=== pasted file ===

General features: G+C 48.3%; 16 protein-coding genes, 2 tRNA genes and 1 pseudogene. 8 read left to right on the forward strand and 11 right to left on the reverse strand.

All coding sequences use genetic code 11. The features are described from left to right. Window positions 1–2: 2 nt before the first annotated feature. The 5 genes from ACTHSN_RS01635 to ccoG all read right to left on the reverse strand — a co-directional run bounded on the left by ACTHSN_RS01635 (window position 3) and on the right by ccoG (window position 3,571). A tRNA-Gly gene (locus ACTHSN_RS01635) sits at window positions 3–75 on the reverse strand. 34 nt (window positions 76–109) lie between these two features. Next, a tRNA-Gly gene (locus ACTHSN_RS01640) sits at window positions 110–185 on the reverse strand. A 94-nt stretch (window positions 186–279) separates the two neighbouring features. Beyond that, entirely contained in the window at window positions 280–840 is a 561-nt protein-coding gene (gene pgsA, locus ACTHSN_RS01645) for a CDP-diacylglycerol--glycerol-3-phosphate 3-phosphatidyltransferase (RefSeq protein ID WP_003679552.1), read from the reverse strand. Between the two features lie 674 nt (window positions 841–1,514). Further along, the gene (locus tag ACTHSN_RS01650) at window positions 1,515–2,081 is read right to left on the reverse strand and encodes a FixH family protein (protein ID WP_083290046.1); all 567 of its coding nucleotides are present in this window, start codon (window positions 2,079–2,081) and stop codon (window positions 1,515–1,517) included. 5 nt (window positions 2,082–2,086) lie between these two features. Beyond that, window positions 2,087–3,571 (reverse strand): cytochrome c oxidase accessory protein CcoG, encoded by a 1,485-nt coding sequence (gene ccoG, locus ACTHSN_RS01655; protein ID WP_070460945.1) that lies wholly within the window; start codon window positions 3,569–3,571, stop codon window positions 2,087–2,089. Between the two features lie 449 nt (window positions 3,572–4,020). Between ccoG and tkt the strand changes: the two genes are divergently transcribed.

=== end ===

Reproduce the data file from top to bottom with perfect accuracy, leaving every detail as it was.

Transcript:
General features: G+C 48.3%; 16 protein-coding genes, 2 tRNA genes and 1 pseudogene. 8 read left to right on the forward strand and 11 right to left on the reverse strand.

All coding sequences use genetic code 11. The features are described from left to right. Window positions 1–2: 2 nt before the first annotated feature. The 5 genes from ACTHSN_RS01635 to ccoG all read right to left on the reverse strand — a co-directional run bounded on the left by ACTHSN_RS01635 (window position 3) and on the right by ccoG (window position 3,571). A tRNA-Gly gene (locus ACTHSN_RS01635) sits at window positions 3–75 on the reverse strand. 34 nt (window positions 76–109) lie between these two features. Next, a tRNA-Gly gene (locus ACTHSN_RS01640) sits at window positions 110–185 on the reverse strand. A 94-nt stretch (window positions 186–279) separates the two neighbouring features. Beyond that, entirely contained in the window at window positions 280–840 is a 561-nt protein-coding gene (gene pgsA, locus ACTHSN_RS01645) for a CDP-diacylglycerol--glycerol-3-phosphate 3-phosphatidyltransferase (RefSeq protein ID WP_003679552.1), read from the reverse strand. Between the two features lie 674 nt (window positions 841–1,514). Further along, the gene (locus tag ACTHSN_RS01650) at window positions 1,515–2,081 is read right to left on the reverse strand and encodes a FixH family protein (protein ID WP_083290046.1); all 567 of its coding nucleotides are present in this window, start codon (window positions 2,079–2,081) and stop codon (window positions 1,515–1,517) included. 5 nt (window positions 2,082–2,086) lie between these two features. Beyond that, window positions 2,087–3,571 (reverse strand): cytochrome c oxidase accessory protein CcoG, encoded by a 1,485-nt coding sequence (gene ccoG, locus ACTHSN_RS01655; protein ID WP_070460945.1) that lies wholly within the window; start codon window positions 3,569–3,571, stop codon window positions 2,087–2,089. Between the two features lie 449 nt (window positions 3,572–4,020). Between ccoG and tkt the strand changes: the two genes are divergently transcribed.